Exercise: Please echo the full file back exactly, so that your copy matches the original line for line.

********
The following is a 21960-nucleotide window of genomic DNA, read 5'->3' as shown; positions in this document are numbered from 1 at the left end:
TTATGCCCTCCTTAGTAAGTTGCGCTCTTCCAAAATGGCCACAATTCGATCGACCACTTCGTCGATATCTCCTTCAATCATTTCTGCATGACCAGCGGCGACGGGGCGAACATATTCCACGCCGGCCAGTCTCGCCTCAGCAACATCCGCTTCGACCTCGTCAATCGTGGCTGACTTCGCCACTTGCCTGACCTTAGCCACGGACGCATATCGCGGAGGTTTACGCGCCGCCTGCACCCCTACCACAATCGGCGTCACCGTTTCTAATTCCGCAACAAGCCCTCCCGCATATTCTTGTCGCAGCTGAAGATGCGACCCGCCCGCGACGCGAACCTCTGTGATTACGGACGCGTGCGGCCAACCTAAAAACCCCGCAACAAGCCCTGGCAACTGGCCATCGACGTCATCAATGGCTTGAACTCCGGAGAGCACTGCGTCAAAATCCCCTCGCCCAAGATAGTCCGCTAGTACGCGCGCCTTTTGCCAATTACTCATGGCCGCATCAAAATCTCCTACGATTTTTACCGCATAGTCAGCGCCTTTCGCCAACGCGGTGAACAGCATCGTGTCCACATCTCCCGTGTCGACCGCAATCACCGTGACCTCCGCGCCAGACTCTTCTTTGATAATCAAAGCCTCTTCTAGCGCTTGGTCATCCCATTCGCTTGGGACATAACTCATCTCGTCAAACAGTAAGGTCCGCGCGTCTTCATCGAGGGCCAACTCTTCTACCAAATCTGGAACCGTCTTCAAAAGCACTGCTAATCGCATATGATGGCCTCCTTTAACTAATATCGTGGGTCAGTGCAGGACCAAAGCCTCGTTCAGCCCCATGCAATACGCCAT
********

The following is a 21960-nucleotide window of genomic DNA, read 5'->3' as shown; positions in this document are numbered from 1 at the left end:
TTATGCCCTCCTTAGTAAGTTGCGCTCTTCCAAAATGGCCACAATTCGATCGACCACTTCGTCGATATCTCCTTCAATCATTTCTGCATGACCAGCGGCGACGGGGCGAACATATTCCACGCCGGCCAGTCTCGCCTCAGCAACATCCGCTTCGACCTCGTCAATCGTGGCTGACTTCGCCACTTGCCTGACCTTAGCCACGGACGCATATCGCGGAGGTTTACGCGCCGCCTGCACCCCTACCACAATCGGCGTCACCGTTTCTAATTCCGCAACAAGCCCTCCCGCATATTCTTGTCGCAGCTGAAGATGCGACCCGCCCGCGACGCGAACCTCTGTGATTACGGACGCGTGCGGCCAACCTAAAAACCCCGCAACAAGCCCTGGCAACTGGCCATCGACGTCATCAATGGCTTGAACTCCGGAGAGCACTGCGTCAAAATCCCCTCGCCCAAGATAGTCCGCTAGTACGCGCGCCTTTTGCCAATTACTCATGGCCGCATCAAAATCTCCTACGATTTTTACCGCATAGTCAGCGCCTTTCGCCAACGCGGTGAACAGCATCGTGTCCACATCTCCCGTGTCGACCGCAATCACCGTGACCTCCGCGCCAGACTCTTCTTTGATAATCAAAGCCTCTTCTAGCGCTTGGTCATCCCATTCGCTTGGGACATAACTCATCTCGTCAAACAGTAAGGTCCGCGCGTCTTCATCGAGGGCCAACTCTTCTACCAAATCTGGAACCGTCTTCAAAAGCACTGCTAATCGCATATGATGGCCTCCTTTAACTAATATCGTGGGTCAGTGCAGGACCAAAGCCTCGTTCAGCCCCATGCAATACGCCAT